ForumHelpSearchMy ProfileSite InfoGuests InfoRepertoireLinks
It's a bit of a mixed bag this month. I look at a couple of rare lines as well as trying to fill in some systems that haven't seen much coverage on our site so far.

Download PGN of October '08 Anti-Sicilian games

Big Clamp 1 e4 c5 2 d3 [B20]

2700+ Sergei Movsesian still wheels out the Big Clamp now and then:

A good example of White's play against indifferent (very indifferent) play can be seen in the game Movsesian - Dancevski.

2.c3 Sicilian [B22]

A variation that has been largely ignored recently is Gallagher's old recommendation 1 e4 c5 2 c3 Nf6 3 e5 Nd5 4 d4 cxd4 5 Nf3 e6 6 cd4 b6!?:

In Can - Ludwig White plays the sharpest line 12.Ng5!?, and wins quickly.

Grand Prix Attack [B23]

Greet - Zhang Zhong looks at the line 1 e4 c5 2 Nc3 e6 3 f4 d5 4 Nf3 Nc6 5 Bb5 Nge7 and now the unusual 6 Ne5!? (instead of 6 exd5):

Black takes over the initiative very quickly, but White had a couple of unconventional ways to try to stir up trouble.

Anti-Sveshnikov 3.Nc3 [B30]

1 e4 c5 2 Nf3 Nc6 3 Nc3 e5 4.Bc4 was very popular at high levels a few years ago, but its luster has worn off for the elite. Nevertheless, it is a viable choice and leads to a very strategic game. After 4...Be7 5.d3 d6 6 Nd2 Bg5 White eschews the usual 7 h4 and plays the simple 7.Nf1!?:

Originally played by Tony Kosten, see Fedorchuk - Shirov.

Moscow: 3...Nd7 [B51]

Personally, I have never been a big fan of 1 e4 c5 2 Nf3 d6 3 Bb5+ Nd7. Although this variation is usually held to be the best winning attempt, it always felt a bit passive to me. Here we look at the slightly uncommon 4 d4 Nf6 5 Nc3 a6!?:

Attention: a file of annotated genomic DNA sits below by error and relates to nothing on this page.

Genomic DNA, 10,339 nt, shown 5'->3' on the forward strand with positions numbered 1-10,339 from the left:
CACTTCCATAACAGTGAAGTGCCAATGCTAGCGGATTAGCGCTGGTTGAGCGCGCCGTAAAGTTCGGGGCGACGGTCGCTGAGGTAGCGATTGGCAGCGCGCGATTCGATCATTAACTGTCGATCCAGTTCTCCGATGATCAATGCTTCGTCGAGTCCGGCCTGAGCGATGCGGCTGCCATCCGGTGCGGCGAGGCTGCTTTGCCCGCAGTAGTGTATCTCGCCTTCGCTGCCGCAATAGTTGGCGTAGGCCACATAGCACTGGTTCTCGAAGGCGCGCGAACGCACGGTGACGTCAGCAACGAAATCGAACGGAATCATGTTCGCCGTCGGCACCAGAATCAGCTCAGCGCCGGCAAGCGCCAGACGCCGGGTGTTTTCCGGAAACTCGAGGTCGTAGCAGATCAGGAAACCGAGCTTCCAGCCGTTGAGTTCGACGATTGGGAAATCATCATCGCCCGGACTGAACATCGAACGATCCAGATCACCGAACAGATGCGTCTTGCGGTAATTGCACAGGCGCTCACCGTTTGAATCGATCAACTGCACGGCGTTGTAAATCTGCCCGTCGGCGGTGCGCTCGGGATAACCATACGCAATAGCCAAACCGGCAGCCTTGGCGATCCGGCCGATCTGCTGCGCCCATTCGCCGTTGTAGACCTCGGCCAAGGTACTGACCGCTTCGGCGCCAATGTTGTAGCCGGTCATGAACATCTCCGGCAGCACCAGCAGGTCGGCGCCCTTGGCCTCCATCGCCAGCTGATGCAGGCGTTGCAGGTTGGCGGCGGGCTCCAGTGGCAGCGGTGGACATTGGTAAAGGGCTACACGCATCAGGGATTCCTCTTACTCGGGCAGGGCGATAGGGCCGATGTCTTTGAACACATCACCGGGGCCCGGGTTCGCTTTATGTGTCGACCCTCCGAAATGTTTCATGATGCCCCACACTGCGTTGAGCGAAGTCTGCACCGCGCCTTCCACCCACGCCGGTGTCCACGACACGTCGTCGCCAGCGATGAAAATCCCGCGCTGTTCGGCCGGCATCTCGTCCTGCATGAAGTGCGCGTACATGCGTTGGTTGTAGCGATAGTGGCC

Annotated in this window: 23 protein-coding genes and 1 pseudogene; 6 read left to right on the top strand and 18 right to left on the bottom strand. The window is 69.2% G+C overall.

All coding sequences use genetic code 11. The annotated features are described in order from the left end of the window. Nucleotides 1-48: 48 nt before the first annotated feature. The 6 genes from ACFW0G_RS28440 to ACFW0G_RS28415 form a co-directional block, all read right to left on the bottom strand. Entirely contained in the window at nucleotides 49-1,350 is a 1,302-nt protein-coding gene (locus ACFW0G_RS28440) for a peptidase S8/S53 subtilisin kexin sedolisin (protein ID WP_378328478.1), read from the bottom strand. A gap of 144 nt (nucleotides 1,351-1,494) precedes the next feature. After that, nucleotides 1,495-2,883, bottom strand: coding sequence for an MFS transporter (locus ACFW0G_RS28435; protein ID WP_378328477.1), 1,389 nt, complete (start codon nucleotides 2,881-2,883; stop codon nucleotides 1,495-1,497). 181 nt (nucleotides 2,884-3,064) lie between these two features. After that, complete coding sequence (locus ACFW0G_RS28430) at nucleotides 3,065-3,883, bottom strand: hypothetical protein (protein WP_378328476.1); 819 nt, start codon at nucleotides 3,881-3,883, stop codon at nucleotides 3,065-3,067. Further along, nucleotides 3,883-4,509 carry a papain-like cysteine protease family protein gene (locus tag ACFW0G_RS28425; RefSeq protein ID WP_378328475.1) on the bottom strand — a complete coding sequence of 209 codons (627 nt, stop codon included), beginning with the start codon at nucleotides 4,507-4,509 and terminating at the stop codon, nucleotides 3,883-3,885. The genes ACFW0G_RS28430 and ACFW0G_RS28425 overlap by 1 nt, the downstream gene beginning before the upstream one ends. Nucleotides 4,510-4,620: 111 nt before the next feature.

This has been considered risky for awhile for reasons discuss in the notes, though I like Alekseev's 8.d5! in Alekseev - Timofeev.

Moscow 3...Bd7 [B52]

In the line 1 e4 c5 2 Nf3 d6 3 Bb5+ Bd7 4 Bxd7+ Qxd7 5 c4 Nf6 6 Nc3 Nc6 7 d4 cxd4 8 Nxd4, the move 8...Qg4 has always been considered a reasonable equalizing attempt. However, I believe this move actually leads to a rather prospectless game for Black, see Ni Hua-Shengalia.

In Malakhov - Shomoev we see another strong GM try 1 e4 c5 2 Nf3 d6 3 Bb5+ Bd7 4.Bxd7+ Qxd7 5 c4 Nf6 6 Nc3 g6 7 d4 cxd4 8 Nxd4 Bg7 9.h3!?:

This should not be dangerous, but it has its little points and Black should at least be aware of it.

4 Qxd4 Sicilian [B51]

White uses the sneaky move order 1 e4 c5 2 Nf3 d6 3 Bb5+ Nc6 4 d4 cxd4 5 Qxd4 in Bogut - Cheparinov.

This line is not harmless and White would have his chances against his famous opponent had he played for the initiative instead of small positional gains.

Best wishes, David

Please post you queries on the Anti-Sicilians Forum, or subscribers can write to me at if you have any questions or queries.